OTTAWA (Reuters) - Canadian drug store chain Jean Coutu Group PJCa.TO said on Thursday that second-quarter profit sank 88 percent on a big hit from its share of losses at partly owned U.S. pharmacy chain Rite Aid Corp (RAD.N).
But analysts said the results largely matched expectations and helped lift Jean Coutu’s battered stock, which has tumbled nearly 38 percent in the past six months amid worries about its stake in troubled Rite Aid.
Jean Coutu, which sold its Brooks and Eckerd drugstore chains to Rite Aid last year for cash and stock, reported net earnings of C$9.5 million, or 4 Canadian cents a share, for the quarter ended December 1.
That compares with a profit of C$79.3 million, or 30 Canadian cents a share, in the same period last year.
The results were “in line, if not a little bit better than expectations,” said Research Capital analyst Stuart Morrow. Coupled with details about the company’s Canadian operations, that helped lift the stock about 4.5 percent, he said.
Jean Coutu said its share of after-tax losses from Rite Aid was C$26.1 million, or 10 Canadian cents a share, in the quarter. So far this financial year, its portion of after-tax losses from the No. 3 U.S. pharmacy chain totals C$50.9 million, or 19 Canadian cents a share.
In December, Rite Aid posted a bigger than expected third-quarter loss of $84.8 million, citing consumer caution and a mild flu season, and cut its full-year forecast.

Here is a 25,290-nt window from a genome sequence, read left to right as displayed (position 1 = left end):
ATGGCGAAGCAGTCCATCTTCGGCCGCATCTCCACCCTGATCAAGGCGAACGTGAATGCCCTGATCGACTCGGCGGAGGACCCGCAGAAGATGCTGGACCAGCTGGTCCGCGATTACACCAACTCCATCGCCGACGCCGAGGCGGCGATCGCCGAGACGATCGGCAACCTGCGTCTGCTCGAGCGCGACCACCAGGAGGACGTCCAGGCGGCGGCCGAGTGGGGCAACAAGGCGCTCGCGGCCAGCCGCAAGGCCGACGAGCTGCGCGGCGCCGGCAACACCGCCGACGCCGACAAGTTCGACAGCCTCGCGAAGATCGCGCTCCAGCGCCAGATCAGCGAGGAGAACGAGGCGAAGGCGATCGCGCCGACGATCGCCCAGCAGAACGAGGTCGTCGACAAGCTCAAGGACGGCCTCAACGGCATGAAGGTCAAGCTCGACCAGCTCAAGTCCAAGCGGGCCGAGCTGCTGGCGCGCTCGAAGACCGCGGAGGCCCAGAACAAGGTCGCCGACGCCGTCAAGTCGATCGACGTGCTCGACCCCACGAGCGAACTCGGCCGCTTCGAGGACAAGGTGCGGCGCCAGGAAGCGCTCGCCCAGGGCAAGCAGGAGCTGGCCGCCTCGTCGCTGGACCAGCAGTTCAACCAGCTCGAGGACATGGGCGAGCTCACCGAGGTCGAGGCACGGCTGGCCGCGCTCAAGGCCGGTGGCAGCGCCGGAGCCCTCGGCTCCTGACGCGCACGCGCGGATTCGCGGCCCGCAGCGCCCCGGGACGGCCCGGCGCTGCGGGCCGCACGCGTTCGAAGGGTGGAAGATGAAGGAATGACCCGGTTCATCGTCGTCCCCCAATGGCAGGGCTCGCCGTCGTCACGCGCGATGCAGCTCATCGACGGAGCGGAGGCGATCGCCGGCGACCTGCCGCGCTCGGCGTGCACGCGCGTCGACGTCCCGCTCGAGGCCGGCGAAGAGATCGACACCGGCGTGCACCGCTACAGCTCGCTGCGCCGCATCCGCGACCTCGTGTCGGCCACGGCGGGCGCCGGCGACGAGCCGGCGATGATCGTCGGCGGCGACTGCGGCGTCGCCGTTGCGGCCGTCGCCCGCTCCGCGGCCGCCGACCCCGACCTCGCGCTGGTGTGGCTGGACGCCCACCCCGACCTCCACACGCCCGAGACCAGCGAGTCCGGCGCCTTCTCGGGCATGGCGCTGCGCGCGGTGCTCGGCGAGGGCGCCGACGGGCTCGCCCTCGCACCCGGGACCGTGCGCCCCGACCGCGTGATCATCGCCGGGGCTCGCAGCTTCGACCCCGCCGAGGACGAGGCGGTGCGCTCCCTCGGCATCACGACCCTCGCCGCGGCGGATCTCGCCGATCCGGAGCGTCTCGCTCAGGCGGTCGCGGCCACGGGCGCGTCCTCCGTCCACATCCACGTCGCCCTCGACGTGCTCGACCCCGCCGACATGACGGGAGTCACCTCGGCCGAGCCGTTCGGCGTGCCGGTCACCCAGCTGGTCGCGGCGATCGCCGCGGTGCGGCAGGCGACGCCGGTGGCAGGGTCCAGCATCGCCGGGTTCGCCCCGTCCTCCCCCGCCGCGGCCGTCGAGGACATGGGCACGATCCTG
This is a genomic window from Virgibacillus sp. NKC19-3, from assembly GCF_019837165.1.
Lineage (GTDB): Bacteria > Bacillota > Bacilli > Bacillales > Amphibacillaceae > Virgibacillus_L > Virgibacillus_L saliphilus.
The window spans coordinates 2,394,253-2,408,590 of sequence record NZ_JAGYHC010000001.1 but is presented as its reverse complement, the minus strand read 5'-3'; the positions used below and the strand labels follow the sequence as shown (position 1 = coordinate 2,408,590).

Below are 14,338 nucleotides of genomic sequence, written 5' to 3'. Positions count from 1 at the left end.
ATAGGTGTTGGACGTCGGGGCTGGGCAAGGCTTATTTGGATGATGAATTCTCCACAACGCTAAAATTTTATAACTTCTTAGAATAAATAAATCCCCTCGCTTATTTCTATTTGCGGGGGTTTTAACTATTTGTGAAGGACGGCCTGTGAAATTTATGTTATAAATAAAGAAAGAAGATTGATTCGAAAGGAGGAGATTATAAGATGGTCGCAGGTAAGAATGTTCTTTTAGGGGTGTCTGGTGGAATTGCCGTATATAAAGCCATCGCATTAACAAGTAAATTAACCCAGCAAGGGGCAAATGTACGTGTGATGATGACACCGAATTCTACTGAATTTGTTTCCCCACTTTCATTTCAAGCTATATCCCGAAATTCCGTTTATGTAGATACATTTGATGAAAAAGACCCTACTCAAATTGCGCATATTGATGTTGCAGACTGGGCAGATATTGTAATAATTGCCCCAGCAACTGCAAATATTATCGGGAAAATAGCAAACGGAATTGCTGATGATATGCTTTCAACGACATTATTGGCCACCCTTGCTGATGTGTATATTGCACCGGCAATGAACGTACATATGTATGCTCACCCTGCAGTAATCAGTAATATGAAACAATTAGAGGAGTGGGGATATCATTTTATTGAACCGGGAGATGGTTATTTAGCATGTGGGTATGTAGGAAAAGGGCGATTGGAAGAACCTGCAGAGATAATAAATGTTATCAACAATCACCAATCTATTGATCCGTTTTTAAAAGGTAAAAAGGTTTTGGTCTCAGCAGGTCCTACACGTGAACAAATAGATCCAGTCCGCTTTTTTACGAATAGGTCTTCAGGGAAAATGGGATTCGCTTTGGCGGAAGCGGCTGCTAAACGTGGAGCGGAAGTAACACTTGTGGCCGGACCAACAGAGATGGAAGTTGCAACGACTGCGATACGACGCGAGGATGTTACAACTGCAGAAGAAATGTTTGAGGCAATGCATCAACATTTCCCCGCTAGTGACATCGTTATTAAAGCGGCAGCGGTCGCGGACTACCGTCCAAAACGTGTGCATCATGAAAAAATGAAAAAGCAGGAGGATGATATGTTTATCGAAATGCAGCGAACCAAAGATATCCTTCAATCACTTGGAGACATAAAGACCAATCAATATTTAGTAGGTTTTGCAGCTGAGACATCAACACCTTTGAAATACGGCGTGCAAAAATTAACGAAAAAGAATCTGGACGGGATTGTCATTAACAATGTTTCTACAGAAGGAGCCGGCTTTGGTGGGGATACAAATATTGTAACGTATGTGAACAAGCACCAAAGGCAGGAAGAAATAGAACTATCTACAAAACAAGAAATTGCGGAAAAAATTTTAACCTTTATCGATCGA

Jean Coutu also took a C$3.7 million provision to write down the value of its third-party asset-backed commercial paper in the quarter. It had C$35.5 million in the paper at December 1.
RITE AID “LONG-TERM INVESTMENT”
“I realize that Rite Aid is going through an integration process, the economy is not doing extremely strong south of the border, but for us, it’s still a long-term investment,” Chief Executive Francois Coutu said on a conference call.
“Our shareholders should look at it the same way.”
Coutu expects Americans to increase their investment in health care in the next two years, which will benefit the pharmacy sector.
“We saw it here in Canada. (The) United States is about to do the same,” he said. “We’ll be in a great position to grab that growth.”
The company said second-quarter revenue fell to C$583 million from C$3.19 billion without last year’s contribution from Brooks and Eckerd stores.
Operating income before amortization was up nearly 12 percent in Canada to C$59 million.
Retail sales at Canadian stores open at least 12 months rose 6.1 percent as same-store pharmacy sales increased 9.5 percent. Front-end sales were flat.
“Like other North American drug store retailers, front-end sales growth figures are being negatively impacted by substantial declines in the sale of allergy, cough, cold and flu medication due to a milder season this year,” Coutu said.
A C$105 million plan for store openings and renovations in the next year should spark gains in front-end sales, Morrow said.
Jean Coutu closed the Brooks and Eckerd deal last June for $2.36 billion in cash and 250 million shares of Rite Aid. As of December 1, it held a 31.7 percent equity stake in Rite Aid.
Jean Coutu stock added 44 Canadian cents to C$10.60 on the Toronto Stock Exchange on Thursday.
Reporting by Jonathan Spicer and Susan Taylor; Editing by Rob Wilson